Written by Carrie Beth Wallace
Many years ago, a mentor of mine taught me one of the greatest lessons I've ever been fortunate enough to receive: "Success occurs when preparation meets opportunity."
In other words, put in the work every day and trust that things will happen in their appointed time. This philosophy goes for anything in life - professional development, perfecting a favorite recipe, learning an instrument, writing a novel. Opportunities can only be seized if the work is already in motion. Right?
Well, at least that's what I understood this lesson to mean all of those years ago. Work hard. Prepare. Wait for success. Check, check... check?
Thankfully, as with many things in life, lessons grow to mean more to us over the years than the way they originally land in our heart. My youthful understanding of what my mentor meant has evolved over the past decade and a half. Not perfectly, I assure you, but the underlying message has been refined for the better.
While my mentor was trying to verbally impart a lesson to me about hard work, his life showed me that our work is only truly impactful when matched with the willingness to grow our hearts even more than our abilities.
This happened because my mentor is a servant leader, and his impact on me went far beyond the literal work he was teaching me. Why? Because while I watched him work harder than anyone else I knew, I was fortunate enough to witness his motivation to work came from his desire to benefit others.
Sure, he taught me how to perform, the importance of professionalism, and the way hard work can pay off. But most importantly, he taught me that no amount of hard work can match a servant leader's heartfelt impact on the life of another human being.
I am fortunate to have encountered many people in my life who live this way. The greatest impactors I've witnessed have always been the ones who work for something beyond themselves. Success - true success - is marked by a willingness to serve.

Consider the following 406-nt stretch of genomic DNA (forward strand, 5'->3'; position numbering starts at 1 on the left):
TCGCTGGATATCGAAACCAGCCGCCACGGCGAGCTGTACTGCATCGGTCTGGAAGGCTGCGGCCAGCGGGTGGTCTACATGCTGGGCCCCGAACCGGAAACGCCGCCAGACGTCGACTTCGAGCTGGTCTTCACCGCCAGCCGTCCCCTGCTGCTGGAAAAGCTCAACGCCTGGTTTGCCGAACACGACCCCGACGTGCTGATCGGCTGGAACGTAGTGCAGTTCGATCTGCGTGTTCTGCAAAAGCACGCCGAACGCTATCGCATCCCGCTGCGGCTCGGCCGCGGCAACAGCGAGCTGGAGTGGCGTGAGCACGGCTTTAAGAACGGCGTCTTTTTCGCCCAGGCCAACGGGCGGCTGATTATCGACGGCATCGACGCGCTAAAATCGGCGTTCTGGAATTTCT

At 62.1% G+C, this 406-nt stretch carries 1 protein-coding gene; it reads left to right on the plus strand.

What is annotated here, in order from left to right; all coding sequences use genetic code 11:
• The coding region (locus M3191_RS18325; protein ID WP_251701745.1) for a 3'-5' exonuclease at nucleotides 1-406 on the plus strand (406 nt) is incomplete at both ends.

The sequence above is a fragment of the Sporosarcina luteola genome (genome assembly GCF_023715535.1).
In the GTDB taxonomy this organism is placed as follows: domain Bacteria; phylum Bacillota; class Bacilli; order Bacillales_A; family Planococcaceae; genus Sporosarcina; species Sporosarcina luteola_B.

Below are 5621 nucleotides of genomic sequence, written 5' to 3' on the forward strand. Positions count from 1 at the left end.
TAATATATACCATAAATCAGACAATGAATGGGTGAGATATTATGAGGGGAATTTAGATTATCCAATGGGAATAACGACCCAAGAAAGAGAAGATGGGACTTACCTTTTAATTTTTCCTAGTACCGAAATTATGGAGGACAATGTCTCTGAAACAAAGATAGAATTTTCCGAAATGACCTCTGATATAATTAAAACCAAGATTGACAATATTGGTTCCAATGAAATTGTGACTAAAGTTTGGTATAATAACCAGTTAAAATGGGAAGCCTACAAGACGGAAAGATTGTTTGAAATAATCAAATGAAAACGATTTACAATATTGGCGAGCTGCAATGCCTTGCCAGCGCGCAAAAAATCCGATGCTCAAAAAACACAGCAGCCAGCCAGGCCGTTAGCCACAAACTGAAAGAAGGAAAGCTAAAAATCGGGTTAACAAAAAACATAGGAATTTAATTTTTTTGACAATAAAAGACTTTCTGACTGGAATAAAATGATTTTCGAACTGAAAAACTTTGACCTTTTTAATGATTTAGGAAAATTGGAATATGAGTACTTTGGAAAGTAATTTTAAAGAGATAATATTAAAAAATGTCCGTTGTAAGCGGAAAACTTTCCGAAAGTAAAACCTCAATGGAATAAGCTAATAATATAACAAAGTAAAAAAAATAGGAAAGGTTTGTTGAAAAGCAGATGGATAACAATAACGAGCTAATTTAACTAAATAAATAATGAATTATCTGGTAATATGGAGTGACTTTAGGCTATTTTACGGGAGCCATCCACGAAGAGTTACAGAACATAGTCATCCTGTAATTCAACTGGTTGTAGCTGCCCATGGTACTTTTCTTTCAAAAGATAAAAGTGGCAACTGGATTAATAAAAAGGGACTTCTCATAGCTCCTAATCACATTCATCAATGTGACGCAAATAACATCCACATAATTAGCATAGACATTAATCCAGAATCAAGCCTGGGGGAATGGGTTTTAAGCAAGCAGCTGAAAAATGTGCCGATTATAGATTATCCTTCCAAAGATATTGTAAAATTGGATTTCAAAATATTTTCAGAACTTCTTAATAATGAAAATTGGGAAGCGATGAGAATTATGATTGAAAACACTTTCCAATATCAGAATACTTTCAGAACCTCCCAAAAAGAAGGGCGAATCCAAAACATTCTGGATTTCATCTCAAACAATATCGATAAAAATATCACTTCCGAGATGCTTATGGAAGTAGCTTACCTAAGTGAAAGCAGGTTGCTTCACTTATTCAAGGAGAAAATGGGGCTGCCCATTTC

It is only when we have done the work to be in a position to serve, we can truly make a successful impact for the good of others.
But what happens when the world falls apart? When everything we knew to be "normal" is suddenly turned upside down? What do we do when the work we once did freely and without restriction becomes seemingly obsolete or more complicated than we ever imagined?
The global pandemic has brought discouragement to us all. There is nothing easy about working right now. No matter your field, work is harder and more complicated than ever before in life. And whether you're working in the office or working from home, the "work day" turning virtual has created a nightmare for maintaining a healthy work/life balance. The option is to either turn off completely, or be "on" seven days a week around the clock.
Discouragement is rampant. Morale is down. The internet is a variable battle ground and its landscape changes by the hour. Viciousness gets attention, conflict is celebrated, divisiveness is seen as a necessary skill to "make a point." There are too many ready and waiting behind their screens to burn it all down. There are too many doing everything they can to make others look bad for their own gain.